his past Christmas my wife and I received the gift of a seven-hour flight delay at Chicago’s O’Hare airport on December 23 with our 1-month-old daughter. Amen. The airport bustled with frantic holiday travelers as we fumbled with car seat, diaper bag, carry-ons, and baby girl. The best part is that our gate was changed with each flight delay. There’s nothing more exhilarating than packing up all your things and moving clear across a huge airport.
During the third hour of our delay, O’Hare tried to spread a little holiday cheer by having one of the desk agents sing a Christmas carol, which would have been touching had the song not been “I’ll Be Home for Christmas,” which ends with the lyrics “if only in my dreams.”
However, during our less-than-desirable airport odyssey I did witness something amazing. A strange unity began to develop among the travelers as the hours ticked by. As we all waited, hoping for our planes to make it through the wretched winter weather to deliver us out of our predicament, people began to form friendships and have conversations they would normally be too busy for, ourselves included.
My wife and I struck up a conversation with another young adult on the same flight. She was busy on her cell phone making calls to the Minneapolis airport—our destination—to see if the runways were closed or open. After a while she became our group’s informant—letting everyone know about upcoming delays and weather changes.
We met another set of young parents who lent us a few additional diapers when Madeline ran out. Other folk traveling with children lent their moral support as we all waited to go home.
People of a variety of different backgrounds, tastes, and economic levels conversed and shared stories of what they expected when they got home. Everybody had different ideas for getting home. Some, like us, waited; others booked flights for the next day and went to a hotel; and some used their phones to explore their options. But no one criticized each other; everyone wanted to go home. And because we knew everybody was trying to get home for the holiday, we all wanted everyone else to make it.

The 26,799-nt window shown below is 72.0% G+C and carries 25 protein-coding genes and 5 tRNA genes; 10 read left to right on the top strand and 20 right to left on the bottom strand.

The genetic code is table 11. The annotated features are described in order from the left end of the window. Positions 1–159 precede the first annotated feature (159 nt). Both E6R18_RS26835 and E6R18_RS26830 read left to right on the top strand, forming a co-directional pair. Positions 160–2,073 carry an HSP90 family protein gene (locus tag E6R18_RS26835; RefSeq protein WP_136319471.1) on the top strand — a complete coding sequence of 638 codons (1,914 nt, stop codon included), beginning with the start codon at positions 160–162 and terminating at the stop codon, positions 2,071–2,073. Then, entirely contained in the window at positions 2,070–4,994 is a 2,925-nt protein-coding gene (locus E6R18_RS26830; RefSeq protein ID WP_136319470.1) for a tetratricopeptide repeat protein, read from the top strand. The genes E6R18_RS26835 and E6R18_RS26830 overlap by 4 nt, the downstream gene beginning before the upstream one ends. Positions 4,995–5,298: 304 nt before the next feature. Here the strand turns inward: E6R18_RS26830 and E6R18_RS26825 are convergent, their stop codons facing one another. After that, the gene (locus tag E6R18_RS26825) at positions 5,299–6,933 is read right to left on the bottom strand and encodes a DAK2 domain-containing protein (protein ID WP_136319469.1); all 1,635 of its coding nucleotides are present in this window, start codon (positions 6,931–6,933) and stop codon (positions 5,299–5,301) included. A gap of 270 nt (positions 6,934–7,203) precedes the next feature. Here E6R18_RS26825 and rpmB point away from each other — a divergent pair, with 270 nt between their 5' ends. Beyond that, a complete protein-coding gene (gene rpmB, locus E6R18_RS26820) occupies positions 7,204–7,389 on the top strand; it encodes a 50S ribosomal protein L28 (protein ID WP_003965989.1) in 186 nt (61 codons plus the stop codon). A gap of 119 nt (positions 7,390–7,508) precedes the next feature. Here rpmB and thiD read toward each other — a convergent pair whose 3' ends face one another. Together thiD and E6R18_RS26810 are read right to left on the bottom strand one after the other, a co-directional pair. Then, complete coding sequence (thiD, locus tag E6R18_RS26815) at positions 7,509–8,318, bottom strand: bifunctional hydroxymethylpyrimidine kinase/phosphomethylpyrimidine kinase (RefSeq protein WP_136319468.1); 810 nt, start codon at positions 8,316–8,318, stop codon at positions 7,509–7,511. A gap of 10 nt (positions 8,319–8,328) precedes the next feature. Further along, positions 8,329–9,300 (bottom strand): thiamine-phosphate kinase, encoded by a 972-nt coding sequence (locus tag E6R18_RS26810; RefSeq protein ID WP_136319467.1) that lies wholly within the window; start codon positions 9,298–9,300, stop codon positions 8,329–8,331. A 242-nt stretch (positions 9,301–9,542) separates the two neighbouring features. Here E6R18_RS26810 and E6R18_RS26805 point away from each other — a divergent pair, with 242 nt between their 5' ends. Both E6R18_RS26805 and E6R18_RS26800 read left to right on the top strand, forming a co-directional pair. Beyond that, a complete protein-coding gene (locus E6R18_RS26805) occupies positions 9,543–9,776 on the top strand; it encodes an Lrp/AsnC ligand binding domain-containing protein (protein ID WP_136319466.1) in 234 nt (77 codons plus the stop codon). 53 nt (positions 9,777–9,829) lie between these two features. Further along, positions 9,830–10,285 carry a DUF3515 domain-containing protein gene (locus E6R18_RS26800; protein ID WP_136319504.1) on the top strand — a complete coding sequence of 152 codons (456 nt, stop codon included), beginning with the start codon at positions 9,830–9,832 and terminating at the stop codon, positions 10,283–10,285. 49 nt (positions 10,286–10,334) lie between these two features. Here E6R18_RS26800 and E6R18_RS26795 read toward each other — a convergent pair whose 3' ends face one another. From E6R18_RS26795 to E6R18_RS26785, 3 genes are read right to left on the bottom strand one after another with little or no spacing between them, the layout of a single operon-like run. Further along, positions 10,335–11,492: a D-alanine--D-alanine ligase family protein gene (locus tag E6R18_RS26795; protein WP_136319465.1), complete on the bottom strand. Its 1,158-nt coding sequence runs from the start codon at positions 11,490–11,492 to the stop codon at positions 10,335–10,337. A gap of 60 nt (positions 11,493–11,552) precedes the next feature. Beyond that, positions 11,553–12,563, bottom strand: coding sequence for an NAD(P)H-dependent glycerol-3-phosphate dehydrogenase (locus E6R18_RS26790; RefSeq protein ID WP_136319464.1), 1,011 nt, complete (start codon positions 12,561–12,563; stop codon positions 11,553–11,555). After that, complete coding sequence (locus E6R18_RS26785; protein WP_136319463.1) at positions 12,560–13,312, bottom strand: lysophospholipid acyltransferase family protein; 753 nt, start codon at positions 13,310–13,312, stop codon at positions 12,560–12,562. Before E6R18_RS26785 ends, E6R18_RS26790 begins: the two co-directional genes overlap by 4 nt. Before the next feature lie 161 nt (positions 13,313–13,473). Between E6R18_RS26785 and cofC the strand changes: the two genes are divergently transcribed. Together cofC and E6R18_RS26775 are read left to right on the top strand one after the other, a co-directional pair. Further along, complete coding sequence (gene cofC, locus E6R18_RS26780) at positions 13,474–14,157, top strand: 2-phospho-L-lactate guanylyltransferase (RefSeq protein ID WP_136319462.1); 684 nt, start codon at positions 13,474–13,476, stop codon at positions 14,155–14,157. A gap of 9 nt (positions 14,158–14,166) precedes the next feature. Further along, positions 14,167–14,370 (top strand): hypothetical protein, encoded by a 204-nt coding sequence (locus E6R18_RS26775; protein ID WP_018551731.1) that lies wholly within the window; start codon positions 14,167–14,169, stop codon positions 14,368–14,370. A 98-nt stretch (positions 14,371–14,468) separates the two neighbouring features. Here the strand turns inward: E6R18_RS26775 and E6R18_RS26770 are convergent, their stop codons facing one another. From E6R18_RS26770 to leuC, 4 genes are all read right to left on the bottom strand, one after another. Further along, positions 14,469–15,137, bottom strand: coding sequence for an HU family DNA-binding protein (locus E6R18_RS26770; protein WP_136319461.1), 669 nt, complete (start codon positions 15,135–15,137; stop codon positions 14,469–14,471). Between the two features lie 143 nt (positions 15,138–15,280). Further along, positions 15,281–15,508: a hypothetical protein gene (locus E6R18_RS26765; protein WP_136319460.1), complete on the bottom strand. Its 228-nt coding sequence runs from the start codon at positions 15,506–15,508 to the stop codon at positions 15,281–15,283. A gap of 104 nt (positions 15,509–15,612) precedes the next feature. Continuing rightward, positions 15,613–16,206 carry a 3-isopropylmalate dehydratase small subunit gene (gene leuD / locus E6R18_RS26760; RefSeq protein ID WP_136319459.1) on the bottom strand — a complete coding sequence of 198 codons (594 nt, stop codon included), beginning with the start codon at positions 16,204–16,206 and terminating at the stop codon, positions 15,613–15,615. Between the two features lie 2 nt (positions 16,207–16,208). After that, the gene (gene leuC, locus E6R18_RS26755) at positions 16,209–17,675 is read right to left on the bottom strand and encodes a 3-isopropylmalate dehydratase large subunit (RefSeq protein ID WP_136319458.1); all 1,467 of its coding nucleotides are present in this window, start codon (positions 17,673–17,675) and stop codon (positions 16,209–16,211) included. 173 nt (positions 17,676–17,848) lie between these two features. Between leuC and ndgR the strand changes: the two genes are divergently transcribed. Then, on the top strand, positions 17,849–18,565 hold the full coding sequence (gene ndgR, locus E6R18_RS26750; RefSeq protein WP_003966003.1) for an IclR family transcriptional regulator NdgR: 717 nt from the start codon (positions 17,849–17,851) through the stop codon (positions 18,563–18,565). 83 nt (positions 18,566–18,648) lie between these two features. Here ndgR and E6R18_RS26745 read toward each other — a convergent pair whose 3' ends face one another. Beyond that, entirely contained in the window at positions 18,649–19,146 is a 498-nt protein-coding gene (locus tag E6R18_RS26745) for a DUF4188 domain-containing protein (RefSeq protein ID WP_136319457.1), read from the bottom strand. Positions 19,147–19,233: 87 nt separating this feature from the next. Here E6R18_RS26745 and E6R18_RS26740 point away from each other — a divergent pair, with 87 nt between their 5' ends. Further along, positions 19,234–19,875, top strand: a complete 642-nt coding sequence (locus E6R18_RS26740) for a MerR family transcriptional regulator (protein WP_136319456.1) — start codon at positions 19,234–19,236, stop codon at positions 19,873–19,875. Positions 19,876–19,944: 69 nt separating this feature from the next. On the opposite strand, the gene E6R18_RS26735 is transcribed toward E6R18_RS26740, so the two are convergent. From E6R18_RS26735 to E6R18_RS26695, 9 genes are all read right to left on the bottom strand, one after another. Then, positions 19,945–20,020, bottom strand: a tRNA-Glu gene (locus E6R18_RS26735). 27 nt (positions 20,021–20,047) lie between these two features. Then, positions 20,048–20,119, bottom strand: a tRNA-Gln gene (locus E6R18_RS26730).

In the book of Acts we get a glimpse into the unity of the church and the subsequent outpouring of the Holy Spirit. Acts 1 gives us a picture of the longing in the disciples’ hearts that unified them to receive the Holy Spirit.
“While they beheld, he was taken up; and a cloud received him out of their sight. And while they looked stedfastly toward heaven as he went up, behold, two men stood by them in white apparel; which also said, Ye men of Galilee, why stand ye gazing up into heaven? this same Jesus, which is taken up from you into heaven, shall so come in like manner as ye have seen him go into heaven” (Acts 1:9-11, KJV).
The disciples were motivated by a desire to go home. And when we Adventists desire to go home, we will unite. Like the travelers in the airport unified in their desire to travel home, we will unite with fellow believers of all walks of life, not just people with similar tastes and backgrounds as our own.
The Second Coming is not only a source of inspiration and motivation; when the church really wants to “go home,” it creates a profound unity.
And how do we get a desire to go home in the midst of relative luxury? Let’s fall in love with Jesus and spend time with Him. When we lose our desire to go home, it’s usually because we’ve neglected our relationship with Jesus and our desire to be with Him diminishes.
When we invest in our relationship with Jesus and desire nothing more than to be “home” with Him in heaven, then our petty arguments, barriers, and differences fade away and we will experience the power of the Holy Spirit that will allow us to witness to the world and take us home.
Seth Pierce completed his Master of Divinity degree in December and is now serving as a pastor, husband, and father in Omaha, Nebraska.